Ugly or visionary? An architectural period to forget, or a legacy worth preserving? Few building styles have made an impact on a region, or caused as much controversy, as brutalist architecture in the former Communist Bloc. This was, after all, the architecture synonymous with the obliteration of Bratislava’s Jewish quarter, and the closing down of Budapest’s historic artists' cafes. Eastern Europe’s photogenic baroque and neoclassical grandeur was overshadowed in a mere 45 years by a regime that used concrete functionalism as one of its most effective statements of intent.

But while grey, high-rise paneláks (tenements) became the most exported image from behind the iron curtain, the brutalist buildings and monuments here are far from universally unsightly. Their otherworldly and striking designs are increasingly reasons to visit the area.

The stark angles of the Slovak Radio Building. Photo by Luke Waterson

Slovakia’s Soviet-era oddities

Bratislava was, with the west just across the Danube, something of an advert for outlandish Soviet-era design. Climb up Slavín Hill (topped with a 39m-high obelisk remembering Slovakia’s 'liberation' by Soviet troops in 1945). From here you can, without hallucinating, look down on an immense upside-down pyramid (to the east) and what appears to be a flying saucer suspended over the Danube. The former is the wacky Slovak Radio building, the latter the love-it-or-hate-it UFO - a spaceship-like construction above the Novy Most (New Bridge) dating from 1972. You can eat at the UFO’s upmarket, 80m-high restaurant or climb above for more bird's-eye views, including south to Petržalka: Eastern Europe’s largest Communist housing development.

For further forays into Bratislava’s brutalism, contact Authentic Slovakia who specialise in Soviet-era sightseeing tours.

The jaw-droppingly sci-fi UFO construction in Bratislava. Photo by Luke Waterson

Hungary’s Communist Memento Park

No tour of the region’s Brutalist edifices would be complete without a visit to Budapest’s Memento Park. Here, more than 40 statues have been assembled, larger-than-life hallmarks of Hungary’s stint under socialism. Stalin’s immense plinth-elevated boots give you an inkling of how preposterously proportioned his original 25m statue was before being toppled in the 1956 Hungarian Revolution. More bizarre yet is the Republic of Councils monument: a giant likeness of a worker in mid-run, flag flying patriotically and fist angrily clenched against would-be enemies of the state. Comically oversized these statues may be, but they still convey how awe-inspiring they would have seemed in their heyday.

Giant statue of a worker flying through Hungary's Memento Park. Photo by Anita Isalska

Brutalist Bulgaria and Romania

Bulgaria hasn’t emulated the trend further west to preserve its brutalist past, and many such buildings have been defaced. This is a shame, as together they offer riveting architectural insights into the period.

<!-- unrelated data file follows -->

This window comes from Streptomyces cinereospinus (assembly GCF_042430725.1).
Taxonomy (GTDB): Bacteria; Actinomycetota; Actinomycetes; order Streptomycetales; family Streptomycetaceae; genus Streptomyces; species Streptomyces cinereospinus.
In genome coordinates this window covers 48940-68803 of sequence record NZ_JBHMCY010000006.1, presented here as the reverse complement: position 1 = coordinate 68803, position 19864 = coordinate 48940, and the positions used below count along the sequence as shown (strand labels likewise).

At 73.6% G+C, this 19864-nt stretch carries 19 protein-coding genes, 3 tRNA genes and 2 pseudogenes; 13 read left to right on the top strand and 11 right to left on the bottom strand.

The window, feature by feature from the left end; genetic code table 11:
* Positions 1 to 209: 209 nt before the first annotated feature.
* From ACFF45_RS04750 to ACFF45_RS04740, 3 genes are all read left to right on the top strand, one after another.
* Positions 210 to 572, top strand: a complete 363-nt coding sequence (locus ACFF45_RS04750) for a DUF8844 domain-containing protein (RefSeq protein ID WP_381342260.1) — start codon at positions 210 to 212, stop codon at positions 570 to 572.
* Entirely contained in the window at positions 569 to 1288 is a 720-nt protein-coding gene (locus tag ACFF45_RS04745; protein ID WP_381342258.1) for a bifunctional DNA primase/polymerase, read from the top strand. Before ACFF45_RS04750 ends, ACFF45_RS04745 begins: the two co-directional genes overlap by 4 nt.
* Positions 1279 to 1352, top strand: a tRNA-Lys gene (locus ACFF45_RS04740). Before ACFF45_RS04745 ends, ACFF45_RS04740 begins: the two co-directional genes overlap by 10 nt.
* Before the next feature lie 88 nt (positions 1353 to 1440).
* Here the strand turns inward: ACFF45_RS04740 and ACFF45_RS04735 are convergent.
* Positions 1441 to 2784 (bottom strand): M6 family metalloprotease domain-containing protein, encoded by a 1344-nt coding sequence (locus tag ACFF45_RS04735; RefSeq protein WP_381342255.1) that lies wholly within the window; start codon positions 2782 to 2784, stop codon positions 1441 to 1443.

The House of the Bulgarian Communist Party is Bulgaria’s largest brutalist monument. Standing on Mount Buzludzha in the Balkan Mountains, it casts a dramatic (if desolate and desecrated) picture today. But when built (a process taking seven years and involving 6000 workers) it boasted two lavish 12m ruby glass stars atop its 70m-high pylon that out-trumped those on the Kremlin, a marble entranceway inscribed with patriotic verse and frescoes depicting Communist greats like Marx, Engels and, er, Bulgarian leader Todor Zhivkov.

Perhaps Eastern Europe’s most tongue-in-cheek Communist-era construction is at Romania’s Vidraru Dam, where a 10m statue of Prometheus (the man who stole fire from the gods) commemorates one of the Communist Bloc’s biggest hydroelectricity projects.

The imposing Vidraru Dam in Romania. Photo by Brent Winebrenner

Croatian flights of fancy

Croatia’s Podgarić monument is a Second World War memorial dating from 1967. Resembling a hybrid of some futuristic spacecraft and a vengeful bird of prey, it seems as if it just landed from another galaxy in Croatia’s northern mountains.

Check in, Soviet-style

If you’re after a more hands-on experience of Communist craftsmanship, there’s no better way than an overnight stay. Hats off to Kiev’s Salute Hotel for bridging the all-too-often gaping gap between Soviet-era hotels and stylish modern comfort. Constructed in 1984, it resembles an airport control tower but inside the 90 rooms are tastefully decorated, with most enjoying great city vistas from the balconies.

Petržalka, Eastern Europe’s largest Communist housing development. Photo by Luke Waterson

Captivated by the angular forms of brutalism, or more partial to a fairytale castle? Whatever your style, you'll find the very best of of Romania, Bulgaria and much more in Lonely Planet's Eastern Europe travel guide.

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